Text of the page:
The German Village Society's parking committee has requested a pilot program that could lead to more efficient parking along the South Third Street commercial corridor.
The committee has asked the city of Columbus to mark off spots on Third either between East Sycamore and East Willow streets or East Columbus Street to Lansing Street.
The problem is motorists are parking indiscriminately when there are no visible lines, leading to big gaps between vehicles and the potential for more spots to be filled, said Tim Bibler, chairman of the committee.
"I think that's not unusual because it's hard for people to judge. 'Am I giving myself enough room to get in and out of the space?' " Bibler said.
The plan is for the city to count parked cars on those designated stretches of Third before uniform parking spaces have been marked, and then count cars again after designated spots have been marked, he said.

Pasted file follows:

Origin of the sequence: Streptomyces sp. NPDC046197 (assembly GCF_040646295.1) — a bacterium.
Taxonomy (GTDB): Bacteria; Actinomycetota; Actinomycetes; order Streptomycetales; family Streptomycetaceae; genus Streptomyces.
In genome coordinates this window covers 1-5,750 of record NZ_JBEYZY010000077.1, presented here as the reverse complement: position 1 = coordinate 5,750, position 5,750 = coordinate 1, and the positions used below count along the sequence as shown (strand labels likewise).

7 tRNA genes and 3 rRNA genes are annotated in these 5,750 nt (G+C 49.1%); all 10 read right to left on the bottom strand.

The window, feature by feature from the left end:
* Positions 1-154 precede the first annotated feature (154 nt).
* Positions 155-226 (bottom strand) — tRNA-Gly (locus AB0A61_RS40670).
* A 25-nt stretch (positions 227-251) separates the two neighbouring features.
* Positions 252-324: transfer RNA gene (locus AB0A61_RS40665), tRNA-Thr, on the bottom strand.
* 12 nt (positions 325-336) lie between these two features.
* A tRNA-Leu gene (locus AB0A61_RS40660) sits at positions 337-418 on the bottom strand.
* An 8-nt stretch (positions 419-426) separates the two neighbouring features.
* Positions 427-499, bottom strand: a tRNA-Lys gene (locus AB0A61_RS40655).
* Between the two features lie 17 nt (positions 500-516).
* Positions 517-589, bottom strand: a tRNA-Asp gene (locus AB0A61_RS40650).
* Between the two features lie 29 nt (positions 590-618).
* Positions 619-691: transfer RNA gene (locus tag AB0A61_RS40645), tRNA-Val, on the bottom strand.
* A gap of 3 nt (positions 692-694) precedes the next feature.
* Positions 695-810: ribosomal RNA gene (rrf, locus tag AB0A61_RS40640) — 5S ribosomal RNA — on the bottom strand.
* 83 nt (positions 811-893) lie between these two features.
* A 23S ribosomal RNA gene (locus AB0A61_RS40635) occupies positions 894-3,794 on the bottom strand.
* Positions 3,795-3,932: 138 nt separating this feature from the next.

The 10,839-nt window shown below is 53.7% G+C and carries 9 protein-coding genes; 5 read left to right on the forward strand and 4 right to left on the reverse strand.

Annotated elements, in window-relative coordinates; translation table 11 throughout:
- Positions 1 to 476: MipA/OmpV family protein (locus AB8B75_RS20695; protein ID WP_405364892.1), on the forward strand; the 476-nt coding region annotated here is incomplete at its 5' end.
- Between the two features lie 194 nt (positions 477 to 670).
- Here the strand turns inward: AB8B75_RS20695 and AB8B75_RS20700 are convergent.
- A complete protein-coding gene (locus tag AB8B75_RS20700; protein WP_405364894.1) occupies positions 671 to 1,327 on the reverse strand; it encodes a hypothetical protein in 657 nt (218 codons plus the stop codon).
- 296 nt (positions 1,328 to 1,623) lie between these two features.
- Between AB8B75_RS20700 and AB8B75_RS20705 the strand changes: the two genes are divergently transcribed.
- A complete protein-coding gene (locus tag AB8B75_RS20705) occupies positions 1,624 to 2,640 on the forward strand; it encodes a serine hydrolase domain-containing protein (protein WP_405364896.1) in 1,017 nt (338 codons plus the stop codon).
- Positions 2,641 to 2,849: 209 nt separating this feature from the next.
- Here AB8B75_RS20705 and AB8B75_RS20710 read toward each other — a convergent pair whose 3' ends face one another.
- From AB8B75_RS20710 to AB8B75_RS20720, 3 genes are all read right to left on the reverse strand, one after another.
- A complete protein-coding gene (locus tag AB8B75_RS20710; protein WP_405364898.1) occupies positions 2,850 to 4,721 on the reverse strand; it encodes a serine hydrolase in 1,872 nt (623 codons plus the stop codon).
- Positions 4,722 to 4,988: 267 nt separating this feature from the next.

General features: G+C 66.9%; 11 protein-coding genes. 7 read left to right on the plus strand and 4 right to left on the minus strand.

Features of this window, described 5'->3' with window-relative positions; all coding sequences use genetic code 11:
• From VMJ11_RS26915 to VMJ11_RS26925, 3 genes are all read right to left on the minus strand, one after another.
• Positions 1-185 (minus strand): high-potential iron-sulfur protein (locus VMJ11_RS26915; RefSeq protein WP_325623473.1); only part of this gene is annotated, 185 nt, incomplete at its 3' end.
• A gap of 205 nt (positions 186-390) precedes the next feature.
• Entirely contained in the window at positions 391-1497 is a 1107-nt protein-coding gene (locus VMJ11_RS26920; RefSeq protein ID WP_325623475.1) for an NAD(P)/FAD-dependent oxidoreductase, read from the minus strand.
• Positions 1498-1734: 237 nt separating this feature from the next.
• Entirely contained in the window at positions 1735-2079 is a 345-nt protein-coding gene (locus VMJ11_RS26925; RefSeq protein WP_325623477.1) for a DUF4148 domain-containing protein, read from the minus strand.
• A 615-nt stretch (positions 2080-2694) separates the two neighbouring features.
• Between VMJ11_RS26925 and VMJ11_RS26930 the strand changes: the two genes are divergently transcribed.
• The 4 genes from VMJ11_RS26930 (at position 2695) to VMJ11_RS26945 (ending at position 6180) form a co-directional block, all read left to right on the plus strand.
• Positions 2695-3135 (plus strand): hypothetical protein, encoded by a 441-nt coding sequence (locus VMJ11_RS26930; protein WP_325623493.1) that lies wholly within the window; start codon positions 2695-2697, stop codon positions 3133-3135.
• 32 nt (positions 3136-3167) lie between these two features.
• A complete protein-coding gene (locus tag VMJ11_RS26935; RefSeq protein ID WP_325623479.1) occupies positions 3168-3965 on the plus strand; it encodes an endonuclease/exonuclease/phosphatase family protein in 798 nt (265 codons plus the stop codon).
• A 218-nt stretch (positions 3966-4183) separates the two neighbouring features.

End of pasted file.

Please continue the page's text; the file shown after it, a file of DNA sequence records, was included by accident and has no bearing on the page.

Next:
Michael Liggett, spokesman for the Columbus Department of Public Service, said the City Division of Parking Services is examining the situation.
"Factors, including locations for and extent of the markings, have yet to be determined," Liggett said. "Currently, staff estimates implementation in May of this year, but a full timeline is still under development."
Adding a wrinkle to the plan is Columbia Gas of Ohio's transmission line-replacement project, which includes both sides of South Third between East Livingston Avenue and East Sycamore, as well as work on Lazelle Street.
According to a press Luka Papalko, spokesman for Columbia Gas, said the replacement project will start on Lazelle and then the streets that run east and west. Columbia Gas will then jump over to the north end of Third and work its way south.
The entire phase of the project which was scheduled to start by the end of February is expected to be complete by fall, he said.
Papalko said Columbia Gas will let residents know in advance of the work and where there would be temporary parking restrictions.
He said he doesn't see it interfering with the pilot parking initiative.
Bibler said he's comfortable with the pilot program starting in May.